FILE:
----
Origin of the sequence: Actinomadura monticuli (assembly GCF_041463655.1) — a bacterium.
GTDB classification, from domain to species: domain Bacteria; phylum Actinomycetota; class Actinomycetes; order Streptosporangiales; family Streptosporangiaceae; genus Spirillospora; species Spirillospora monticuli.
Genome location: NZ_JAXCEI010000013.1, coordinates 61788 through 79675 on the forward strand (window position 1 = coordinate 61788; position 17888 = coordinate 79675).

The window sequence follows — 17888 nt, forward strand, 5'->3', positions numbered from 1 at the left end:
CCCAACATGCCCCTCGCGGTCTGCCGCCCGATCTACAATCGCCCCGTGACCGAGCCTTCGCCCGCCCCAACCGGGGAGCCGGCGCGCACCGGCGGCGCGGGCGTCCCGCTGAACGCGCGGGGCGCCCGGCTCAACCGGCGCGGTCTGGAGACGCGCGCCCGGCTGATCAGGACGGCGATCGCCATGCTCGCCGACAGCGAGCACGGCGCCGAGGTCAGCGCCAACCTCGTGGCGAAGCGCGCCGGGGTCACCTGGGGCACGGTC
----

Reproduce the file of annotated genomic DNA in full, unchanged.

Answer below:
Origin of the sequence: Actinomadura monticuli (assembly GCF_041463655.1) — a bacterium.
GTDB classification, from domain to species: domain Bacteria; phylum Actinomycetota; class Actinomycetes; order Streptosporangiales; family Streptosporangiaceae; genus Spirillospora; species Spirillospora monticuli.
Genome location: NZ_JAXCEI010000013.1, coordinates 61788 through 79675 on the forward strand (window position 1 = coordinate 61788; position 17888 = coordinate 79675).

The window sequence follows — 17888 nt, forward strand, 5'->3', positions numbered from 1 at the left end:
CCCAACATGCCCCTCGCGGTCTGCCGCCCGATCTACAATCGCCCCGTGACCGAGCCTTCGCCCGCCCCAACCGGGGAGCCGGCGCGCACCGGCGGCGCGGGCGTCCCGCTGAACGCGCGGGGCGCCCGGCTCAACCGGCGCGGTCTGGAGACGCGCGCCCGGCTGATCAGGACGGCGATCGCCATGCTCGCCGACAGCGAGCACGGCGCCGAGGTCAGCGCCAACCTCGTGGCGAAGCGCGCCGGGGTCACCTGGGGCACGGTC